Centrelink Robo-Debts are Killing People. Make Them Stop.

Bureaucracy is a snaky bastard. The no-named nobodies where nothing takes accountability for administrative errors. It’s why the dole queue snakes out the door of the local Centrelink office, and people work to avoid standing in it at any cost.

Australia’s social security system isn’t human. It’s a jumble of messy, illogical algorithms coded by I.T. contractors. The human workers carrying out commands on their computer screens are desperate to hang on to their ever decreasing pool of jobs. It’s a collection of offices filled with people trained to act less like humans and more like robots, carrying out computer-issued commands programmed by outsourced labour that simply does not give a shit for outcomes other than the money lining their own pockets.

Up to 90% of Centrelink debts are allegedly incorrectly calculated. An astronomically high statistic, a mind-blowing number of fuck-ups from a system that could not give a rats-arse about human collateral. ‘Project NEIDM: Non-Employment Income Data Matching’ is frankly a flaming train-wreck.

The NEIDM debt collection projections provided in the MYFEO 2015–2016 are based on bad maths, maths that has been conclusively proved to be faulty, maths that doesn’t make sense. Rather than reform the system, the Turnbull government baked debt collection targets into its budget. Australia has maintained a AAA credit rating based at least in part on welfare debt recovery that simply should not exist.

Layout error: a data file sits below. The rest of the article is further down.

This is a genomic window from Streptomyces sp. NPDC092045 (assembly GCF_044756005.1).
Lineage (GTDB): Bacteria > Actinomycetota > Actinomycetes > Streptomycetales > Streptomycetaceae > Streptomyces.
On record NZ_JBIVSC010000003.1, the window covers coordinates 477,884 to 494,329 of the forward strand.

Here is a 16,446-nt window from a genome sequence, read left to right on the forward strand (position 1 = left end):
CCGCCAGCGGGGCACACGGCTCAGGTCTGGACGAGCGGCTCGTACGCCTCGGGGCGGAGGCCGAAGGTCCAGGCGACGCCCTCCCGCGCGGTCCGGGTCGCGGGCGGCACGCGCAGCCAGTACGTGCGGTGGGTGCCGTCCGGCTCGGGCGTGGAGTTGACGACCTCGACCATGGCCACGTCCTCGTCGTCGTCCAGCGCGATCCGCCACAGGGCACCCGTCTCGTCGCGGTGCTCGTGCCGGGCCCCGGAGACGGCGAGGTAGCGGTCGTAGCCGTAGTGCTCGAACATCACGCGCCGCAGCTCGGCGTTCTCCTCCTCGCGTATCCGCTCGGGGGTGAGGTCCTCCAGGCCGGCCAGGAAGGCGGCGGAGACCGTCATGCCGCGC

No human incurred these debts. These debts exist only due to faulty algorithms and debt collectors willing to chase people into the ground, regardless of whether those debts are real or not. This is a system of false debt generation via algorithm, a government-perpetuated fraud against the Australian people.

As Legal Aid Victoria states in it’s submission to the Senate inquiry into Centrelink automated data matching: “Even if the initiative is lawful, in our view, it should not be.”

Successive governments have known for years there’s a problem with the Centrelink algorithm for assessing potential income debts. Rather than fix the problem, the Turnbull government chose to remove human oversight and automate the disaster completely.

“I’m sorry, I’m just going by what the case-notes on the screen tell me,” says the Centrelink officer. “I don’t control the system raising the debts. That’s all done by computer.” No one takes accountability. No one in government or the public service takes responsibility — but charities and legal centres get stuck triaging a government-made disaster with ever-decreasing public funds.

Responsible governance requires governments to be held accountable for their actions. “I’m sorry, computer says no,” should never have been more than a sick, sad comedy skit. But Centrelink and the Turnbull government has made “computer says no” a life-threatening reality for goddamn countless people.

Centrelink’s indiscriminately terrible robo-debts are destroying people’s lives.